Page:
Government need to worry about the health and safety of sleeping on the beach or in the park., because thousands that are housed now will end up homeless ... a park bench wont come with epc. Many more will be homeless as Landlords close up or become more picky. Serve them right, due to stupid laws and the sector's legal robbery by both tenants and Councils.

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    • 02 September 2020 23:09 PM

    Indeed you are so correct.
    Unfortunately as yet there are still too many lettings available.

    Until this situation changes we won't have tents etc.
    The supply of rental accommodation needs to be drastically reduced to ensure Govt realises the effects of its bonkers policies.
    This will take time as most LL selling up will sell one every tax year.
    It takes a long tine to exit the PRS!
    I believe it will take at least 5 years before rental supply is reduced to the point where Govt notices.
    Then of course we would be 5 years away from EPC C status requirements.
    But I consider properties that would cost a lot to achieve C status are dud properties and would be better to get rid of now.

    Unfortunately the housing stock of the UK will struggle to achieve EPC C status.
    Additional unsightly and expensive construction would be required which would rarely be worthwhile for LL.

    Perhaps these EPC requirements will naturally reduce the PRS as few LL will wish to invest in such dud properties.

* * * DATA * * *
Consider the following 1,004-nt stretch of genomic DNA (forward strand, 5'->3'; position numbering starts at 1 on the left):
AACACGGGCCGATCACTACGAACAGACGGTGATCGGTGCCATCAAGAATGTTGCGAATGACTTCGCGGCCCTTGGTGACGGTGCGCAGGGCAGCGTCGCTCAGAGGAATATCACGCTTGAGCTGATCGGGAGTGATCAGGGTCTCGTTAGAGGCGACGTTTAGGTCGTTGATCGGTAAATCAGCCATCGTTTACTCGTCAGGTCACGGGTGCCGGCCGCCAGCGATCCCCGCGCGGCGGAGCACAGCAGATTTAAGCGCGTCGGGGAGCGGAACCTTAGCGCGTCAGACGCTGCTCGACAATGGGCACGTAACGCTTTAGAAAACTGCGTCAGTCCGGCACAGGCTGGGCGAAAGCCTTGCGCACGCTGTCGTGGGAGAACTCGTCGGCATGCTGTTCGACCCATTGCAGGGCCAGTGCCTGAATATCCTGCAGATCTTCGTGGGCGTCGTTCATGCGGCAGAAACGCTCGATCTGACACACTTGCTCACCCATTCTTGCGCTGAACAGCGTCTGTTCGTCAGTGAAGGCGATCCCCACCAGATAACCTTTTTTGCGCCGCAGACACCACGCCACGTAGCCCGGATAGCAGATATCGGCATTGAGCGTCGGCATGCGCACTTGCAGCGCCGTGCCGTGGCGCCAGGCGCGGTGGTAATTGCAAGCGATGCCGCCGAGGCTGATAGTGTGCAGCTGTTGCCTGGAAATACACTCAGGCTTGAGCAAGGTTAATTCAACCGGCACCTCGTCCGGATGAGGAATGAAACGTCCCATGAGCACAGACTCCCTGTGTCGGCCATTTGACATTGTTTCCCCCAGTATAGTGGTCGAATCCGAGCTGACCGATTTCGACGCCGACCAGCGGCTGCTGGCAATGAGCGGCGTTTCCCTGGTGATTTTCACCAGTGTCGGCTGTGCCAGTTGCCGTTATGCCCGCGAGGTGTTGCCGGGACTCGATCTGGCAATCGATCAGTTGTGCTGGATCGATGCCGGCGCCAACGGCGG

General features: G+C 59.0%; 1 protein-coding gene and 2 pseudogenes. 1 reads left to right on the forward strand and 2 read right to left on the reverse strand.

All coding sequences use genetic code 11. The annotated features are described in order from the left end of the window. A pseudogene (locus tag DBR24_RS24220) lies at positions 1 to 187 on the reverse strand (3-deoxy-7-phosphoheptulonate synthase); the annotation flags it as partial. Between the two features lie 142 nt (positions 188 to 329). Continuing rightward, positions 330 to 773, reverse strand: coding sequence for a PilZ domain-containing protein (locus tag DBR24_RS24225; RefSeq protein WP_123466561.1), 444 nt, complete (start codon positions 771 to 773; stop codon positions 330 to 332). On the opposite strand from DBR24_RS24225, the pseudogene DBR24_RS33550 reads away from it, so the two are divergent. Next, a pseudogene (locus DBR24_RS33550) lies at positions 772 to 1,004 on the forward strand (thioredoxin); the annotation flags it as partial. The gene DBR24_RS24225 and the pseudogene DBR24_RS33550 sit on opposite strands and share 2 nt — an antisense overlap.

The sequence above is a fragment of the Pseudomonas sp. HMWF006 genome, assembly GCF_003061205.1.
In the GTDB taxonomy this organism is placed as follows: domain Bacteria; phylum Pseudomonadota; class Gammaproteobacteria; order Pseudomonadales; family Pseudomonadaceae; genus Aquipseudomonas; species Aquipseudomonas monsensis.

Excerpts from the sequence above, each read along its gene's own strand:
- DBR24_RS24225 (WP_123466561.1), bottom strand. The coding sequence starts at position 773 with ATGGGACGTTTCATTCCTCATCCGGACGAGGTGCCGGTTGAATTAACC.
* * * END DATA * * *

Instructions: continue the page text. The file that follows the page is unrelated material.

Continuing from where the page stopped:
As such those properties would only be suitable for OO who wouldn't be subject to the EPC requirements for letting.
    LL should sell up now as the nearer we get to 10 years would mean LL struggle to sell at a top market price.

    Few LL are aware of the EPC C status requirement in 10 years time.
    Savvy LL can offload these dud properties to the ignorant LL and FTB who won't mind about the EPC status.
    I believe the EPC requirements will cause savvy LL to sell off these dud properties.
    So reducing the rental stock substantially.

  • Stephen Chipp

    I see people claiming that you should perhaps offload 'dud' properties to avoid C rating in 2030 - problem in a town like Brighton is that my energy assessors state there is not a cat in hells chance of many getting to that standard. As for the Council looking at the private sector I find this a joke as I can guarantee you that their own council stock does not comply anywhere near to the standard - which if course legally they do not have to.....

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    • 03 September 2020 10:50 AM

    Indeed you raise a very practical issue.
    Which is why I can't see Govt requiring C status.
    It is as you suggest completely unrealistic to achieve.

    EPC C status has the capacity to destroy vast chunks of the PRS.
    However if I was a LL of such properties I would be inclined to try and sell them.
    I would NOT trust Govt to force the situation.

    Lenders in particular will get very nervous of lending on properties not readily capable at a small cost of a achieving C status.

    That is why I say they are dud properties even the whole of Brighton!!

    I wouldn't trust Govt and Councils at all.
    I consider EPC C status is unrealistic for most UK property unless substantial funds are expended which for most LL just won't be worth it.
    I also consider that many tenants won't want IWI or EWI.